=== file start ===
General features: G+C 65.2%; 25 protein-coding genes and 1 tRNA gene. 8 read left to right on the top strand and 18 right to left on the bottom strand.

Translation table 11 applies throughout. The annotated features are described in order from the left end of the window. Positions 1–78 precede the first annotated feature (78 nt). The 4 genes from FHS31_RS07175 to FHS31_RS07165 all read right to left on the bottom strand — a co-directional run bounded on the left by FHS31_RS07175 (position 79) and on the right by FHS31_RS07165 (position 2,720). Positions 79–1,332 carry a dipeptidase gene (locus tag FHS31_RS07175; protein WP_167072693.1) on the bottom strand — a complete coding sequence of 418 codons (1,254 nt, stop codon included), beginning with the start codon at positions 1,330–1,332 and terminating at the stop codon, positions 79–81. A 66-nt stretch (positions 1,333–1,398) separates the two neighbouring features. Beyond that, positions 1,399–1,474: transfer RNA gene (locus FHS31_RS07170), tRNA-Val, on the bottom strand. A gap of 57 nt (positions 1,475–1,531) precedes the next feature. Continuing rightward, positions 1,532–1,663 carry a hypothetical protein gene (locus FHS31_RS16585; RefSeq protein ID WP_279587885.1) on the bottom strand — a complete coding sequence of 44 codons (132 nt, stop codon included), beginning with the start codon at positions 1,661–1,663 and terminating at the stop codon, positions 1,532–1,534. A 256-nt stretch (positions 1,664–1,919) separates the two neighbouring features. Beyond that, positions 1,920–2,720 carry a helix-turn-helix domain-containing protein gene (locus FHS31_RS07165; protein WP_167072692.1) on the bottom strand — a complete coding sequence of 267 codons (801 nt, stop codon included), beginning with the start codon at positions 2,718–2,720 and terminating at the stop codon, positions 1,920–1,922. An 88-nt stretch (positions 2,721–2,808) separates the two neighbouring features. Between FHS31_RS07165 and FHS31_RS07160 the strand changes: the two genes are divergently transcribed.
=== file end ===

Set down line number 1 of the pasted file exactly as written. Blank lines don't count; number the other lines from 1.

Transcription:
General features: G+C 65.2%; 25 protein-coding genes and 1 tRNA gene. 8 read left to right on the top strand and 18 right to left on the bottom strand.